Tree taking shape on grand staircase


Dylan Keller

Junior Charlotte Shively hot glues cardboard pieces Monday for a public art project.

Dylan Keller

Not every tree begins with a seed. Some can grow from nothing but a roll of tape.

The floor of the grand staircase hid under five huge sheets of cardboard, four junior students, three exacto knives, two cutting boards, and one roll of masking tape.

“The most beautiful thing in art is nature, so we decided to make a 9-foot tall tree out of cardboard and construction paper,” said junior Chase Pelter.

Pelter, along with the other juniors, Charlotte Shivley, Suzana Gilmartin, and Keller Horlock, chit chatted among one another as they concentrated on their tasks. Two were hot gluing, one was cutting pieces of cardboard, and the last was tracing small rectangles.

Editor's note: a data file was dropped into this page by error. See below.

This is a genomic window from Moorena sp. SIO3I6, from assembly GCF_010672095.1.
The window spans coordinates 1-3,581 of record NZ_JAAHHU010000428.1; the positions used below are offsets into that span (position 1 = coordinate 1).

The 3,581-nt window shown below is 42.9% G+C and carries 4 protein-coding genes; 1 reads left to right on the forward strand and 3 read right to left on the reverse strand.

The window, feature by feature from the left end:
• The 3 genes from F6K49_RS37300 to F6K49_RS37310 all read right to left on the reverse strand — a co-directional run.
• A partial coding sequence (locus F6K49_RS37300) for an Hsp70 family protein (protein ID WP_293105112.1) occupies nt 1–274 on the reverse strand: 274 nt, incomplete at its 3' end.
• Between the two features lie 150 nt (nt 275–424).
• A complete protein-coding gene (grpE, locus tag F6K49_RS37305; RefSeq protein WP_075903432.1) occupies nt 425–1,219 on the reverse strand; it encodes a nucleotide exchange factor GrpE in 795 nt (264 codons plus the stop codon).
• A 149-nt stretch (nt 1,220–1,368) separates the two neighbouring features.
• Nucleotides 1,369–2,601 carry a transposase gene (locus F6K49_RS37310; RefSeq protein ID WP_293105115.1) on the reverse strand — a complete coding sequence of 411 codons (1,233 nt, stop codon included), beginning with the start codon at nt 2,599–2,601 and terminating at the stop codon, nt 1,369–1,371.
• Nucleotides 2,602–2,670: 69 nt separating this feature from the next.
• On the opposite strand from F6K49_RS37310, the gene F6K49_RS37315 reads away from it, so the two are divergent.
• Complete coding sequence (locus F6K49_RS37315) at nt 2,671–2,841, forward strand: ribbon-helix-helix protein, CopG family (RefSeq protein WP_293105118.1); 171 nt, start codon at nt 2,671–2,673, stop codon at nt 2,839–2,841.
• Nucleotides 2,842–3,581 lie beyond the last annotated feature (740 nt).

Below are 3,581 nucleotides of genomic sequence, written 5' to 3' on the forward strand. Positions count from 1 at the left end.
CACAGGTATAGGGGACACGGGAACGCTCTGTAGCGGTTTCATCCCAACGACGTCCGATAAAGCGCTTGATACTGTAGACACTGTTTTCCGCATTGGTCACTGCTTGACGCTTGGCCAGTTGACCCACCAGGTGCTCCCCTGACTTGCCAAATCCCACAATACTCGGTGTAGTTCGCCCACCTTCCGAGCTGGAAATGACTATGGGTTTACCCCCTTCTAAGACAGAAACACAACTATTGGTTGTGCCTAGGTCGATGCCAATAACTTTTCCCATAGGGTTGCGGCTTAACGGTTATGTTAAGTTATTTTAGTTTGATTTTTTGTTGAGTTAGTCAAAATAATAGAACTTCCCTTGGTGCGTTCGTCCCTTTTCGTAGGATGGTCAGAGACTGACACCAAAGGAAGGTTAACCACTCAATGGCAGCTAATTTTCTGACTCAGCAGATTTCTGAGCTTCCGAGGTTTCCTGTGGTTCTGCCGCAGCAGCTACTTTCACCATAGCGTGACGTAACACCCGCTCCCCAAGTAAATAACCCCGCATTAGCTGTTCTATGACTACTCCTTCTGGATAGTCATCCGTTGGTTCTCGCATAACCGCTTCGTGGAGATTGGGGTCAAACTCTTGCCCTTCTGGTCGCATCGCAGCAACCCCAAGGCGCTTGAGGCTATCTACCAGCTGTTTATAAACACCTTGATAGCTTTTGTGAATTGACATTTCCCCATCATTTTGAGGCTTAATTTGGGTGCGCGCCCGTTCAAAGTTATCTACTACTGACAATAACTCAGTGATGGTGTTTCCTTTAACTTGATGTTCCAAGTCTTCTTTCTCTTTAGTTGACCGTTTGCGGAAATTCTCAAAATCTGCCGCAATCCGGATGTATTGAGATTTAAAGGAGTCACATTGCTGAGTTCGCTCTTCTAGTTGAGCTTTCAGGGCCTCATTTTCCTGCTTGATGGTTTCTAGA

Mr. Anthony Suber, an Upper School visual arts teacher, made rounds offering his assistance.

“I love to think that you can express your ideas visually and force people to think from their eyes,” Mr. Suber said.

Mr. Suber has offered “Public Art, Installation Art, and Experiential Art” as an Interim Term class for the past seven years. The class includes field trips to Houston’s most prominent public art pieces, murals and established public art organizations.

“This class has shown me to respect and appreciate the culture of all different types of art while exploring the ways that other people may view art,” Pelter said.

Although artist may create art with an intention, it can be interpreted in many different ways.

“Some people see this as just a light fixture, but I see it as art,” said junior Suzana Gilmartin.

Each student is expected to create a group art project by the end of interim term.

While one group has planned to create a jail cell, another has crafted wooden blocks to be placed on the stairs leading to the third group’s cardboard tree.

Despite what their project may be, all three groups will have explored the artistic world.

“Taste the cardboard; it tastes like art,” Pelter said.